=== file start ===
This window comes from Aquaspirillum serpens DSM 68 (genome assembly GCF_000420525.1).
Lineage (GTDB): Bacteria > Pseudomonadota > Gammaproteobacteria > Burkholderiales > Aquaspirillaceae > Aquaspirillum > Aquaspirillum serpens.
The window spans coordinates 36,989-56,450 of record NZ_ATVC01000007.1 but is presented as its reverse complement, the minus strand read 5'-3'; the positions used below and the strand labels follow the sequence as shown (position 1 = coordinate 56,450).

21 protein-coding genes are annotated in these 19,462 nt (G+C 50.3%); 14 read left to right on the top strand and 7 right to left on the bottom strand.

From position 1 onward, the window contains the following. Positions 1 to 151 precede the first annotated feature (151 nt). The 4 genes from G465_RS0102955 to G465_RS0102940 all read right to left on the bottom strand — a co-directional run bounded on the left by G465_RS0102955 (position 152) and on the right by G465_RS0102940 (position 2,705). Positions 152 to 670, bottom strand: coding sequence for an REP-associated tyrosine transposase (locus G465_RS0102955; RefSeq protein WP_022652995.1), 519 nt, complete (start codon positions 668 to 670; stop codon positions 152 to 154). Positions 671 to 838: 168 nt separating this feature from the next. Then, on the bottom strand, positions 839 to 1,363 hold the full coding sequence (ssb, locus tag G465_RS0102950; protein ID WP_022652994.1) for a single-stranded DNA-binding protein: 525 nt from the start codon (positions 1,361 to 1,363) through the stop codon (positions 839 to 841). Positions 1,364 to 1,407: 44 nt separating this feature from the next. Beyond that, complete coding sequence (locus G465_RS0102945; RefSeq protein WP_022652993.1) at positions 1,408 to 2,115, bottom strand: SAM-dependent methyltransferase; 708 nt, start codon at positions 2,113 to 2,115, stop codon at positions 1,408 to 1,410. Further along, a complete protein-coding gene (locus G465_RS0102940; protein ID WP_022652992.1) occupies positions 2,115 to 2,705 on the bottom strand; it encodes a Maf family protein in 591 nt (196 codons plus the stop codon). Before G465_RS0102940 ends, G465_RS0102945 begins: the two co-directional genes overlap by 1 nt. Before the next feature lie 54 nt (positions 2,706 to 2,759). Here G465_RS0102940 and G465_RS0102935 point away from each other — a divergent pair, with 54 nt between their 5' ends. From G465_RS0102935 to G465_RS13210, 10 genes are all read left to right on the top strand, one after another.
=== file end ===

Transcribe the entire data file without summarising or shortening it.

This window comes from Aquaspirillum serpens DSM 68 (genome assembly GCF_000420525.1).
Lineage (GTDB): Bacteria > Pseudomonadota > Gammaproteobacteria > Burkholderiales > Aquaspirillaceae > Aquaspirillum > Aquaspirillum serpens.
The window spans coordinates 36,989-56,450 of record NZ_ATVC01000007.1 but is presented as its reverse complement, the minus strand read 5'-3'; the positions used below and the strand labels follow the sequence as shown (position 1 = coordinate 56,450).

21 protein-coding genes are annotated in these 19,462 nt (G+C 50.3%); 14 read left to right on the top strand and 7 right to left on the bottom strand.

From position 1 onward, the window contains the following. Positions 1 to 151 precede the first annotated feature (151 nt). The 4 genes from G465_RS0102955 to G465_RS0102940 all read right to left on the bottom strand — a co-directional run bounded on the left by G465_RS0102955 (position 152) and on the right by G465_RS0102940 (position 2,705). Positions 152 to 670, bottom strand: coding sequence for an REP-associated tyrosine transposase (locus G465_RS0102955; RefSeq protein WP_022652995.1), 519 nt, complete (start codon positions 668 to 670; stop codon positions 152 to 154). Positions 671 to 838: 168 nt separating this feature from the next. Then, on the bottom strand, positions 839 to 1,363 hold the full coding sequence (ssb, locus tag G465_RS0102950; protein ID WP_022652994.1) for a single-stranded DNA-binding protein: 525 nt from the start codon (positions 1,361 to 1,363) through the stop codon (positions 839 to 841). Positions 1,364 to 1,407: 44 nt separating this feature from the next. Beyond that, complete coding sequence (locus G465_RS0102945; RefSeq protein WP_022652993.1) at positions 1,408 to 2,115, bottom strand: SAM-dependent methyltransferase; 708 nt, start codon at positions 2,113 to 2,115, stop codon at positions 1,408 to 1,410. Further along, a complete protein-coding gene (locus G465_RS0102940; protein ID WP_022652992.1) occupies positions 2,115 to 2,705 on the bottom strand; it encodes a Maf family protein in 591 nt (196 codons plus the stop codon). Before G465_RS0102940 ends, G465_RS0102945 begins: the two co-directional genes overlap by 1 nt. Before the next feature lie 54 nt (positions 2,706 to 2,759). Here G465_RS0102940 and G465_RS0102935 point away from each other — a divergent pair, with 54 nt between their 5' ends. From G465_RS0102935 to G465_RS13210, 10 genes are all read left to right on the top strand, one after another.